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Citizen science records describe the distribution and migratory behaviour of a piscivorous predator, Pomatomus saltatrix

Published on Oct 1, 2018in Ices Journal of Marine Science3.367
· DOI :10.1093/icesjms/fsy057
Stephanie Brodie7
Estimated H-index: 7
(UNSW: University of New South Wales),
L Litherland1
Estimated H-index: 1
+ 3 AuthorsIain M. Suthers36
Estimated H-index: 36
(UNSW: University of New South Wales)
Abstract
Understanding the processes driving species distributions is a key question in ecology, yet obtaining pertinent data for many species can be challenging. Tag-recapture data from voluntary recreational fisheries programmes is an undervalued citizen science data resource and can provide valuable observation records for data-poor species. Here, we highlight the utility of such data by compiling four tag-recapture datasets (n = 20 878 tags) to describe the movements and distribution of a piscivorous predator, tailor Pomatomus saltatrix, with respect to their environment. We compared species distribution models that explored a trade-off between temporal duration and spatial extent. Both models revealed sea surface temperature (SST) was an important factor in describing the distribution and density of tailor. However, the model with broader spatial extent indicated a non-linear response to SST, peaking at 21.5°C, while the model with temporal longevity showed a linear SST response. This disjunct showcases the importance of building models across an adequate geographic extent to ensure covariate responses are not truncated. This is the first study to comprehensively describe the distribution and migrations of adult tailor across their eastern Australian distribution. The results are discussed in light of ocean warming along eastern Australia, and the subsequent implications for using tag-recapture data in fisheries management.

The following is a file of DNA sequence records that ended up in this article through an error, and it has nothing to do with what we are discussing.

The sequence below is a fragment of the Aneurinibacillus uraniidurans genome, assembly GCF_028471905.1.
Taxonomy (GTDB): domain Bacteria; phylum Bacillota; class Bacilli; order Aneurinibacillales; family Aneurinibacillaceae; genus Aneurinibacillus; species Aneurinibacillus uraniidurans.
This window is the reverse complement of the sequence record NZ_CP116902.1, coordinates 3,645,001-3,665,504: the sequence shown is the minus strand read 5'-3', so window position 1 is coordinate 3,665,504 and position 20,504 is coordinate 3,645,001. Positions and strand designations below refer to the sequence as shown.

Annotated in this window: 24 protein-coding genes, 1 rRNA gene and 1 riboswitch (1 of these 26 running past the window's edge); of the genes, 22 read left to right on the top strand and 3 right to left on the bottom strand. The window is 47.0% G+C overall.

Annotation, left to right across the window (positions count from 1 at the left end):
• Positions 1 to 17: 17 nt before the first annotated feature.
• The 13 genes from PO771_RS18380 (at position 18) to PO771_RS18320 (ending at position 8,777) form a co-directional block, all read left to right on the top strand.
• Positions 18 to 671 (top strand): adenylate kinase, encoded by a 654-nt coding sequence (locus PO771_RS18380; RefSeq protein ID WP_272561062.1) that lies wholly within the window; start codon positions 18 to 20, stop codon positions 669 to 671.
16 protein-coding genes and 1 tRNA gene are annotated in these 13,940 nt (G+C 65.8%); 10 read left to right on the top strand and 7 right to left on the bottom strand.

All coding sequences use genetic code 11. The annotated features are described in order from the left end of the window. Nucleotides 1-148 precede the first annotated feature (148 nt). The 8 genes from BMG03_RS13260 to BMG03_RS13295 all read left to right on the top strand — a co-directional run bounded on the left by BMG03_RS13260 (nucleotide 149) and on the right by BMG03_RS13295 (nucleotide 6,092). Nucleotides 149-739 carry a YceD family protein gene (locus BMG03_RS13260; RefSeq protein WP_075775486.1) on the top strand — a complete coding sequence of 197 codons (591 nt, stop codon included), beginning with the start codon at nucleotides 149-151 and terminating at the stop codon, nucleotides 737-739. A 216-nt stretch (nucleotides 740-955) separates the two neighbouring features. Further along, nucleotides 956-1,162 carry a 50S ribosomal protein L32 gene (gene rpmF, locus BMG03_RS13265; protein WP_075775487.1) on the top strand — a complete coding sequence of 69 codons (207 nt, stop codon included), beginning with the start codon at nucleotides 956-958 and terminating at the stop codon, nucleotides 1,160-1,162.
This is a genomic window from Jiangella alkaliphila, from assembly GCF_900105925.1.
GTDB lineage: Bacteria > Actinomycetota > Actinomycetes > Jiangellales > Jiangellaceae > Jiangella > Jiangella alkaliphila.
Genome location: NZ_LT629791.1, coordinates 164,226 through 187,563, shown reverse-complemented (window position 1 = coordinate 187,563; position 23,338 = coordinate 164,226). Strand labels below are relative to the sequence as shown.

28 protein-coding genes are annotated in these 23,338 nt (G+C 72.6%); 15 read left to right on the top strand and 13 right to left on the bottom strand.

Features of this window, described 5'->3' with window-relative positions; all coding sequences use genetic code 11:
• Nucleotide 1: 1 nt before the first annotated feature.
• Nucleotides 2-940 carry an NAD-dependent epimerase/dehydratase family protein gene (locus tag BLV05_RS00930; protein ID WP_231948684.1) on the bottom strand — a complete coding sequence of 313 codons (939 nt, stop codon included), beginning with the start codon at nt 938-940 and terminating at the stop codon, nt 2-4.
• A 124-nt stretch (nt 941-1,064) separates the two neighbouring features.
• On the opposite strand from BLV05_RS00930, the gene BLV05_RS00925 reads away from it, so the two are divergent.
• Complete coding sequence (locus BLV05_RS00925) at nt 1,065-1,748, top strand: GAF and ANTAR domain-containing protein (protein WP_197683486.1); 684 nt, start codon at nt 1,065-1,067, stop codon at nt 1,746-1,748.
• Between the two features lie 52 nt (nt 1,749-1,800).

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References44
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